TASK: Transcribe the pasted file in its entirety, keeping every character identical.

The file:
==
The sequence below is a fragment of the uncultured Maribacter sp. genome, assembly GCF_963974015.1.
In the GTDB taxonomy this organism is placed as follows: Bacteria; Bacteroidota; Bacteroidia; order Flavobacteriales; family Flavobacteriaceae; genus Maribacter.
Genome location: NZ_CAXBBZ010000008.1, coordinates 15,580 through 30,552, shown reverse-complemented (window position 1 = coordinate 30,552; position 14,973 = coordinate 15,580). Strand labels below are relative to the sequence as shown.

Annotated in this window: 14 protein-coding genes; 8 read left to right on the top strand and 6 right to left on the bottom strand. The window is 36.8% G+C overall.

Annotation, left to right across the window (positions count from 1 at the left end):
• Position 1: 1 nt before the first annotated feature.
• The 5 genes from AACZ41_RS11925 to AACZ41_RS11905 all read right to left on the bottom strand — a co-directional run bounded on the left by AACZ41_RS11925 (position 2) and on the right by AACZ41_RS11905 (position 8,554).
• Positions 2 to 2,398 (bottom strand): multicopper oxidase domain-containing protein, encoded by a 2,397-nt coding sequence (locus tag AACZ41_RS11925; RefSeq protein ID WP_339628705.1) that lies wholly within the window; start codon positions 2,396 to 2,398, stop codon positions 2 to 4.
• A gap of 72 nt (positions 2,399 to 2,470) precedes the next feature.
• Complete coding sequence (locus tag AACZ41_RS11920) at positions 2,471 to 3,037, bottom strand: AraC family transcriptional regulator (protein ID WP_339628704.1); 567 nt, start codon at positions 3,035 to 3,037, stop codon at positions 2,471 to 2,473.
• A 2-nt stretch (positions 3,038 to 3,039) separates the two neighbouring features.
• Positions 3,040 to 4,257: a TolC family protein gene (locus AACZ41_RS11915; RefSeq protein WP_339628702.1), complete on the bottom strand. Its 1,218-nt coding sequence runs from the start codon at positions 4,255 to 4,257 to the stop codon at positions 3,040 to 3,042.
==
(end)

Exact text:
The sequence below is a fragment of the uncultured Maribacter sp. genome, assembly GCF_963974015.1.
In the GTDB taxonomy this organism is placed as follows: Bacteria; Bacteroidota; Bacteroidia; order Flavobacteriales; family Flavobacteriaceae; genus Maribacter.
Genome location: NZ_CAXBBZ010000008.1, coordinates 15,580 through 30,552, shown reverse-complemented (window position 1 = coordinate 30,552; position 14,973 = coordinate 15,580). Strand labels below are relative to the sequence as shown.

Annotated in this window: 14 protein-coding genes; 8 read left to right on the top strand and 6 right to left on the bottom strand. The window is 36.8% G+C overall.

Annotation, left to right across the window (positions count from 1 at the left end):
• Position 1: 1 nt before the first annotated feature.
• The 5 genes from AACZ41_RS11925 to AACZ41_RS11905 all read right to left on the bottom strand — a co-directional run bounded on the left by AACZ41_RS11925 (position 2) and on the right by AACZ41_RS11905 (position 8,554).
• Positions 2 to 2,398 (bottom strand): multicopper oxidase domain-containing protein, encoded by a 2,397-nt coding sequence (locus tag AACZ41_RS11925; RefSeq protein ID WP_339628705.1) that lies wholly within the window; start codon positions 2,396 to 2,398, stop codon positions 2 to 4.
• A gap of 72 nt (positions 2,399 to 2,470) precedes the next feature.
• Complete coding sequence (locus tag AACZ41_RS11920) at positions 2,471 to 3,037, bottom strand: AraC family transcriptional regulator (protein ID WP_339628704.1); 567 nt, start codon at positions 3,035 to 3,037, stop codon at positions 2,471 to 2,473.
• A 2-nt stretch (positions 3,038 to 3,039) separates the two neighbouring features.
• Positions 3,040 to 4,257: a TolC family protein gene (locus AACZ41_RS11915; RefSeq protein WP_339628702.1), complete on the bottom strand. Its 1,218-nt coding sequence runs from the start codon at positions 4,255 to 4,257 to the stop codon at positions 3,040 to 3,042.